The ideas of “three strikes” and “hitting it outta the park” and “stepping up to the plate” are deeply entwined in our consciousness. We use these (and many more) baseball terms all the time, perhaps not realizing their origin.
Has life ever “thrown you a curve ball”? Have you ever “gotten to first base” with someone? Has something ever “come out of left field” and forced you to “play hardball”? Were you ever “off-base” about something? Maybe you’ve been “on deck” waiting to “touch base” but needed to take a “rain check”. And if a task is “in your wheelhouse” then maybe “it’s a whole new ballgame.”
One thing I love about baseball is that almost anyone can be a baseball player. You don’t have to be a genetic freak or built like a refrigerator to play baseball. Some baseball players don’t even seem to be in very good shape! (This can be especially true for pitchers, although San Francisco Giants‘ third baseman, Pablo Sandoval (the “Kung Fu Panda”) is often the example cited.)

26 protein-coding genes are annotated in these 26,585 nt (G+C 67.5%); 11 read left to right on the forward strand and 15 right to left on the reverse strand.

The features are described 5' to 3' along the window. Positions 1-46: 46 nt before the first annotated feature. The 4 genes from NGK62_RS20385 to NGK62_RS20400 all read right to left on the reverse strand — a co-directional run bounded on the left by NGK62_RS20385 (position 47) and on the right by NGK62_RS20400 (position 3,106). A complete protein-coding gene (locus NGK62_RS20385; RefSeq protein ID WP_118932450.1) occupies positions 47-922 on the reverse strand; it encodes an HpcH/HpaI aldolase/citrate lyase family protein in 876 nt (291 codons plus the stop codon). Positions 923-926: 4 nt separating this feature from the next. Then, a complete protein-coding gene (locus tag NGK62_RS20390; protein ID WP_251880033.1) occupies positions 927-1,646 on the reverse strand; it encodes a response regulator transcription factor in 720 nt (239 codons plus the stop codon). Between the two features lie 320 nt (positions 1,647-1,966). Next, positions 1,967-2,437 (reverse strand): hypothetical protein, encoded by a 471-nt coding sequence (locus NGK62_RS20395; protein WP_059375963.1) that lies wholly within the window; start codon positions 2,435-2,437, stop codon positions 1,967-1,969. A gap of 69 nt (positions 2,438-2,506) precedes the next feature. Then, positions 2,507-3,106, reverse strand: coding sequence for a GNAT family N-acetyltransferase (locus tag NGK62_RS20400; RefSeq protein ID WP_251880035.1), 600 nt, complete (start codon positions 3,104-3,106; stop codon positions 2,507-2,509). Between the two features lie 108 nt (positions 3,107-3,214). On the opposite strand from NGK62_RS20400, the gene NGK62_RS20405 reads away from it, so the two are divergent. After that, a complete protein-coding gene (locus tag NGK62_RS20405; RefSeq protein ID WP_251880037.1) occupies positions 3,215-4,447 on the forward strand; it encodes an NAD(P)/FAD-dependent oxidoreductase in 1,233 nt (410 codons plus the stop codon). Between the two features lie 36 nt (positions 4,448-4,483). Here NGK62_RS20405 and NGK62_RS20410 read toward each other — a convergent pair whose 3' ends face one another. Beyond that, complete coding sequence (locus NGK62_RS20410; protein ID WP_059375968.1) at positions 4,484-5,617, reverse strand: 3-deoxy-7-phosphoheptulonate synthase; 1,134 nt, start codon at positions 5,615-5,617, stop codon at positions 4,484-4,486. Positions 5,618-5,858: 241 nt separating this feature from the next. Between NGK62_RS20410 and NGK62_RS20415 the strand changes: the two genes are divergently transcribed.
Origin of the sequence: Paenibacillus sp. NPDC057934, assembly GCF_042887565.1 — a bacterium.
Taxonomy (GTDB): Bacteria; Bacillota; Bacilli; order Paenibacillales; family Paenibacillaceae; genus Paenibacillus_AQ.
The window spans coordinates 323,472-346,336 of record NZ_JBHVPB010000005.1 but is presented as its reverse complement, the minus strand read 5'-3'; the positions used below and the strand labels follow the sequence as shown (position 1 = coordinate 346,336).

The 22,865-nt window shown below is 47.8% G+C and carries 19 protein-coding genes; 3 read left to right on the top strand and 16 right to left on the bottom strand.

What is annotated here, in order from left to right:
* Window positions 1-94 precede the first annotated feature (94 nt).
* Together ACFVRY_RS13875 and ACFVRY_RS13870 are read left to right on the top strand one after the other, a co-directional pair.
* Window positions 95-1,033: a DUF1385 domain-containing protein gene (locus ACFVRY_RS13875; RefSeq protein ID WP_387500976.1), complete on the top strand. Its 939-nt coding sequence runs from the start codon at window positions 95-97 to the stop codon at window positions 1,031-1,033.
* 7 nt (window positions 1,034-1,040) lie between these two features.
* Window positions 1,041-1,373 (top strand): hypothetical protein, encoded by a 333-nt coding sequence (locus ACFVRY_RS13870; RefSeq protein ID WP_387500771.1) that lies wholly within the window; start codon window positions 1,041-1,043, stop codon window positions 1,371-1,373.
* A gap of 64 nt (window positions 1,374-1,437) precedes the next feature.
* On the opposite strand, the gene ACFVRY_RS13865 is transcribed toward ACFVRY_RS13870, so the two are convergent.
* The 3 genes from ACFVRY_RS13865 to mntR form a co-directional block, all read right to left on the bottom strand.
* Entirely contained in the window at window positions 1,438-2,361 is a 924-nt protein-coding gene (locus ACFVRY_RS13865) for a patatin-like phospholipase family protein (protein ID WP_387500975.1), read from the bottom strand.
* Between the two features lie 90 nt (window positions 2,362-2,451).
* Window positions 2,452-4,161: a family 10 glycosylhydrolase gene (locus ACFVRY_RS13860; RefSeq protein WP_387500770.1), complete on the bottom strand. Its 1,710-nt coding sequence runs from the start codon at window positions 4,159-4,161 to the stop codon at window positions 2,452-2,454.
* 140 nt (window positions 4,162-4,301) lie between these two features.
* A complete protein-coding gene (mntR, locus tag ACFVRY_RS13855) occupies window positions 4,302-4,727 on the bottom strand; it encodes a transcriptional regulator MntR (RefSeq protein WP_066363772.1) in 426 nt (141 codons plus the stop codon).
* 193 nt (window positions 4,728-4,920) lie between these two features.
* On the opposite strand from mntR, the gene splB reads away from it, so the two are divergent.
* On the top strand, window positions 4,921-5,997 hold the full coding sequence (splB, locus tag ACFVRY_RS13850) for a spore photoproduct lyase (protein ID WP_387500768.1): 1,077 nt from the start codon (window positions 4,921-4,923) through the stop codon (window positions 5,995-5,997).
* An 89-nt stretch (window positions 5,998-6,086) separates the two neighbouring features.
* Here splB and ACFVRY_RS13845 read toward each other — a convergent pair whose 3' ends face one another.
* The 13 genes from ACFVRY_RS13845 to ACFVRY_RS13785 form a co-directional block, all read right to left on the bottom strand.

Soccer and Rugby players (and boxers) have my admiration for being in physically punishing sports using very little protective gear. Compare that with football and hockey where the players wear serious armor due to the inherent roughness of the game. (To be blunt, in my world, kids under 21 would not be allowed to participate in either hockey or football. With apologies to my hockey- and football-loving friends and readers, I consider both sports barbaric and a little repugnant.)